Experts: Study our own data before deciding on next shot


PETALING JAYA: A study should be conducted to collect data from our past experiences and cases to help decide who needs a booster or third dose of Covid-19 vaccines, say health experts.

They said this in response to Health Minister Khairy Jamaluddin’s recent announcement that the ministry was currently developing guidelines on third doses and booster shots for the vaccines.

“I am confident that we can start giving the third dose first, and then followed by the booster shots starting from next month once we get the views and clinical guidelines from experts,” he said.

Khairy had also explained that there was a distinction between a booster shot and the third dose.

“The third dose is given to those who may not have gotten the level of protection they need from the first two doses.

“And they require a third dose to achieve an optimum immune response.

“Booster shots are given to those who have enough immune response after receiving two doses of vaccine, but its response is slowly going down,” he said.

“The priority of giving this third dose will be focused on high-risk groups first, such as health frontliner members, immuno-compromised patients, the elderly with comorbidities and individuals living or working in long-term care facilities.”

Medical Practitioners Coalition Association of Malaysia president Dr Raj Kumar Maharajah said different countries have different factors and statistics, and we cannot just follow that lead.

“It’s not a hard and fast rule. We cannot say that the United States is giving booster doses to everyone aged 65 and above, so we should follow.

“The decision might be related to their environmental factors, lifestyle and how they were infected.

“In Malaysia, it may be a totally different scenario.

“That’s why we have to study our own data and decide who needs a third dose and booster dose,” he said yesterday.

Dr Raj Kumar said there is only “a very thin line” differentiating the booster shots and third doses because a third dose can be given to someone who wants a booster dose and vice versa.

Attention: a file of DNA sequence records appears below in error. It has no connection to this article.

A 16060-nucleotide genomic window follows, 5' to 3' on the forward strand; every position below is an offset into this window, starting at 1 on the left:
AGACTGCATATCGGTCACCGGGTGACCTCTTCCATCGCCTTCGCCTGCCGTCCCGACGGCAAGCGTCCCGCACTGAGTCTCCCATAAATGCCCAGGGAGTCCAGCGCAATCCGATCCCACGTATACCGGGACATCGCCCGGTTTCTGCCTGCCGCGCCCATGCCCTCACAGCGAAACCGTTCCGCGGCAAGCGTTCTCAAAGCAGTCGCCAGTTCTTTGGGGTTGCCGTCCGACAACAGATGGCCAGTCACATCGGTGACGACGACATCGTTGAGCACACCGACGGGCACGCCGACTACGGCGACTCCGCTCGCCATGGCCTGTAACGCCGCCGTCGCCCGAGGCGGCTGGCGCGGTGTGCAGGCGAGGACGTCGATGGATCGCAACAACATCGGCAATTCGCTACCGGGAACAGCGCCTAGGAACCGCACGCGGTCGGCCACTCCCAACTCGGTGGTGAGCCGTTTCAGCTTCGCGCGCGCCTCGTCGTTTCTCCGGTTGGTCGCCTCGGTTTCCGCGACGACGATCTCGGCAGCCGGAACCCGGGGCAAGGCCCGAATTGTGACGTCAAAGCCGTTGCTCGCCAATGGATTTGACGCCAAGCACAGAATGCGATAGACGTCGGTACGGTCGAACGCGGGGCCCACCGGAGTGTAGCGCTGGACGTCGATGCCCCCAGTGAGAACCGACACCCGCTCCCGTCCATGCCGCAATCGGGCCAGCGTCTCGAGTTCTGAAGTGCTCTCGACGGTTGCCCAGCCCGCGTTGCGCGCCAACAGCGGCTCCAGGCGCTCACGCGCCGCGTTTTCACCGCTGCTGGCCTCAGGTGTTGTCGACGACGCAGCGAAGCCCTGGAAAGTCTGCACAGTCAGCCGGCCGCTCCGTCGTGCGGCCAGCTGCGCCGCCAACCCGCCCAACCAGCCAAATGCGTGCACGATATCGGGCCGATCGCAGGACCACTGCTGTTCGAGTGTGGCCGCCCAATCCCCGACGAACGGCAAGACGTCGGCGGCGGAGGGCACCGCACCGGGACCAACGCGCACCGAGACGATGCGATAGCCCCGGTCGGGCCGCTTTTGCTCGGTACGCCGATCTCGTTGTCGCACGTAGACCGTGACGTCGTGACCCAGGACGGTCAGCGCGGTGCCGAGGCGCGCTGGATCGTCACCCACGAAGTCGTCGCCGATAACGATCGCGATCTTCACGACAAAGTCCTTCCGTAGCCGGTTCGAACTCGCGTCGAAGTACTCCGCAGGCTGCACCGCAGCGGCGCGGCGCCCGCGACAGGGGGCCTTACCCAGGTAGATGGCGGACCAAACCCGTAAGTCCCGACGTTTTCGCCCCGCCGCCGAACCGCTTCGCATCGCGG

“Basically, a booster dose is given to all the high-risk groups, such as those working on the front line and those with comorbidities like hypertension and diabetes.

“A booster is given because, for any vaccine, the effect wanes after six months as the antibody counts will reduce,” he said.

The third dose, he said, is given to those who have low immunity, like cancer and HIV patients, or are on certain medications that compromise their immunity level.

“They can be given the third dose as early as a month after the second dose. A booster dose, on the other hand, is given after at least six months.

“But when it comes to who is the right candidate for a booster or third dose, it can interchange. The same person can be eligible for both,” he explained.

Dr Raj Kumar also said that “retrospective studies” should be done to collect data from our past experiences and cases to help decide who needs a booster or third dose.

“For example, we can look at data of admission for Categories 4 and 5 that involves those aged 65 and above; how many ended up in the ICU and how many died.

“From these statistics, we can get a picture of the groups that are at higher risk and decide if they should get a booster dose,” he said, adding that an antibody test can also tell if a booster dose is needed.

Prof Dr Moy Foong Ming from Universiti Malaya’s Department of Social and Preventive Medicine also said that a booster and third dose are “interchangeable”, and many countries do not distinguish between them.

“The third dose is for those who are immunocompromised, like those on cancer treatment whose immunity is clinically diagnosed as low by a doctor.

“In the United Kingdom and the United States, it is given as early as 28 days after the second dose.

“A booster dose is given when the efficacy of the vaccine has waned over time. The normally observed period is between six and eight months.

“For the elderly, deciding whether they need a booster or third dose will depend on whether they are immunocompromised,” she said.

Although the terms could be confusing to the layman, Prof Moy said, for Malaysia, differentiating between a third and booster dose is probably important to ensure that those who require the third dose need not wait for six months.

However, the government must ensure that those who have not received even their first dose are vaccinated before rolling out the third or booster doses, she said.

“No matter how well protected we are, if a small group is left out, it can lead to an outbreak.

“There are cases, for example among foreign workers and the Orang Asli, where some of them only came for the first jab. We need to ramp up efforts to get them to have the second jab.”

“Nobody is safe until everybody is safe,” she added.

Malaysian Medical Association (MMA) president Dr Koh Kar Chai said a third dose is recommended for certain individuals who are not able to develop an adequate response with only two doses.

A blood test can measure our immunity level, he said.

“It can determine the groups that need either a third dose or a booster dose.

“However, the Health Ministry does not currently recommend the testing of antibodies to assess immunity.”

Independent health policies expert Dr Khor Swee Kheng, who suggested a “targeted booster policy” to prevent wastage, said there are “subtle differences” between third doses and booster doses.

“This depends heavily on our ability to measure the level of our immune response.

“Therefore, Malaysia’s vaccination strategy can consider including a way to measure someone’s levels of protection before providing them with a booster or a third dose.

“This can be a more targeted way to deliver booster shots without wasting precious vaccine supplies,” he said.

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